Review: The Language of God- Francis Collins
by Francis Collins
Paperback, Pocket Books 2007
Interesting, but tries to cover too much ground
Dr Francis Collins is one of the worlds leading scientists, heading up the Human Genome Project’s successful sequencing of human DNA, arguably one of the greatest scientific and human achievements in recent times. This book is a kind of autobiography, tracing both his journey into medicine and genetics, and from Atheism to Christianity, as well as the issues of science and faith that came up in the process.
Despite the subtitle, this is not really a book of apologetics per se, but rather the evidence he presents is in the context of explaining his own journey rather than trying to convince anyone else. He seems to spend more time arguing for evolution than strictly for the Christian faith. If one is looking for apologetics, this is not the right book (as many of the arguments referenced are quoted from C.S. Lewis, go for Lewis instead,), but it is an excellent discussion on the interaction of science and faith.
The strength of this book is pointing out the error of the common idea that science and faith are in competition, and in particular the issue of evolution and how that relates to Christian belief. Collins critiques both Young Earth Creationism and Intelligent Design, and offers a kind of theistic evolution which he calls ‘Biologos’. The other major strength is the exploration of DNA, with a section which serves as ‘DNA for Dummies’, and from which he looks at how this human building ‘code’ points to a creator. At the heart of Collins’ conviction is contemplation of what Kant called ‘the starry heavens without and the Moral Law within’.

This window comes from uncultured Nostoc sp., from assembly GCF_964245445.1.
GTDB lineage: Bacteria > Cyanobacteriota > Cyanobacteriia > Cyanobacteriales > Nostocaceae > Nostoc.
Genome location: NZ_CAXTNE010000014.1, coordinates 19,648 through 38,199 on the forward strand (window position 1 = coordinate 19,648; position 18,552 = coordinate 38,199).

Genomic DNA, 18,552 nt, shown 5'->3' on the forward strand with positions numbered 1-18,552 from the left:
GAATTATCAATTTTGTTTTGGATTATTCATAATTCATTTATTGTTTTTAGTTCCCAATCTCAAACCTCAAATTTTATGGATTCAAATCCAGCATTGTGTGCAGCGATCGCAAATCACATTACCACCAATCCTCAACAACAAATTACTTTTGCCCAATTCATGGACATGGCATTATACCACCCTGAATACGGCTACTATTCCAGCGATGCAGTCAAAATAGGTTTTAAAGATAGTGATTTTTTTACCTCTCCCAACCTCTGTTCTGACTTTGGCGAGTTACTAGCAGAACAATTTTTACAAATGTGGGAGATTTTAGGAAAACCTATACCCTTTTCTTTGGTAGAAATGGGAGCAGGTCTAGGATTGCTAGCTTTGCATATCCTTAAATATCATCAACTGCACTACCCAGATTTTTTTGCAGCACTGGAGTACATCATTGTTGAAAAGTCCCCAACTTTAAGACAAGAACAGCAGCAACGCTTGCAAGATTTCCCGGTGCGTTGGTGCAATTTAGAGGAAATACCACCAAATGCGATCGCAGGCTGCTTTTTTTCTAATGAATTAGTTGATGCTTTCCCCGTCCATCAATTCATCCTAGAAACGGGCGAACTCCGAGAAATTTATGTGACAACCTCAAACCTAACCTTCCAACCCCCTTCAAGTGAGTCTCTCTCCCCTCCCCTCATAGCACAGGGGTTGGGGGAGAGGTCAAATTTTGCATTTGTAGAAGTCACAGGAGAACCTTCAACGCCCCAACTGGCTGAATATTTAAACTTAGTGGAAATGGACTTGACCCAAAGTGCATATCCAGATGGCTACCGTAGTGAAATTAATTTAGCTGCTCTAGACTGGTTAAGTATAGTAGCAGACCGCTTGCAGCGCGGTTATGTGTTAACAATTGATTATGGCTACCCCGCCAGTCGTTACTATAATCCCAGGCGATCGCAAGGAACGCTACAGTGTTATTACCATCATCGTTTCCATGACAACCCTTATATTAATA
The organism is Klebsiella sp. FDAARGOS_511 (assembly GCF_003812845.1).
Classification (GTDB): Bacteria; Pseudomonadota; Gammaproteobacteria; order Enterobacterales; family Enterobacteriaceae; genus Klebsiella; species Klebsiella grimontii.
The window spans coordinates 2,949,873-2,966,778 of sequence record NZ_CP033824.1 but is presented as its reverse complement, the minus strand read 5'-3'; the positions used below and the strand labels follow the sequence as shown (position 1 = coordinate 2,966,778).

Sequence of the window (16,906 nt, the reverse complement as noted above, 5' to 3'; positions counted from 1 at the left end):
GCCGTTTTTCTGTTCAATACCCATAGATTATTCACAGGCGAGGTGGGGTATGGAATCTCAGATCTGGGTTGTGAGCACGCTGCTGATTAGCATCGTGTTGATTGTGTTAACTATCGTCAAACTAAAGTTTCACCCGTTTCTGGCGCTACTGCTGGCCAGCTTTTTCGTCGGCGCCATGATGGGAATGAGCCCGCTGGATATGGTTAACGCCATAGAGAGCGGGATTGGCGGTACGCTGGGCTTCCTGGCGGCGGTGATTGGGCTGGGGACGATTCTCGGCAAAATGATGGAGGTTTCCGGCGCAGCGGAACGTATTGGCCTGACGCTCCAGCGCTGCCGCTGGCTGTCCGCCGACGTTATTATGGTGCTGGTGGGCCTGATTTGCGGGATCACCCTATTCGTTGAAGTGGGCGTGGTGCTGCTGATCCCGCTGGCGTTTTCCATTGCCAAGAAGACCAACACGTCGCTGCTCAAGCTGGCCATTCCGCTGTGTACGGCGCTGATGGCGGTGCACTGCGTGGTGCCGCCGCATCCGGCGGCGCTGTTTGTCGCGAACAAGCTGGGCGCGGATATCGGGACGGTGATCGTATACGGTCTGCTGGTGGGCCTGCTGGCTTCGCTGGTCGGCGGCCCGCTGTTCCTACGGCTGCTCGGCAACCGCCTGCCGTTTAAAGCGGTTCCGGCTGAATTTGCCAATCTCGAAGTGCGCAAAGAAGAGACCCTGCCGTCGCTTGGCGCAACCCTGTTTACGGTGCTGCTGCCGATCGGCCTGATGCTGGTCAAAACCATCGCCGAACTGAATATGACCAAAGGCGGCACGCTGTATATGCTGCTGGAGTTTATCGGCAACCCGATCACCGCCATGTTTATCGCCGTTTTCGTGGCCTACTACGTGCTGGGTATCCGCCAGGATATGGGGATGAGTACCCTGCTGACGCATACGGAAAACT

This book is probably not going to do much in the way of persuading anyone of God’s existence, but it does show how faith does not require one to check their intelligence at the door, and that scientific exploration leads to bigger questions that science in unequipped to answer. Collins does a good job of showing that science and faith are far from being in conflict.
Overall I felt that he was trying to cover too much ground with one book. I would like to see several of the issues expanded; for example, the appendix on medical ethics only scratches the surface of the issue, and Collins could presumably write a whole book on what he calls ‘Biologos’. Never-the-less, it was enjoyable and an insightful look into the mind of one the world’s top scientists.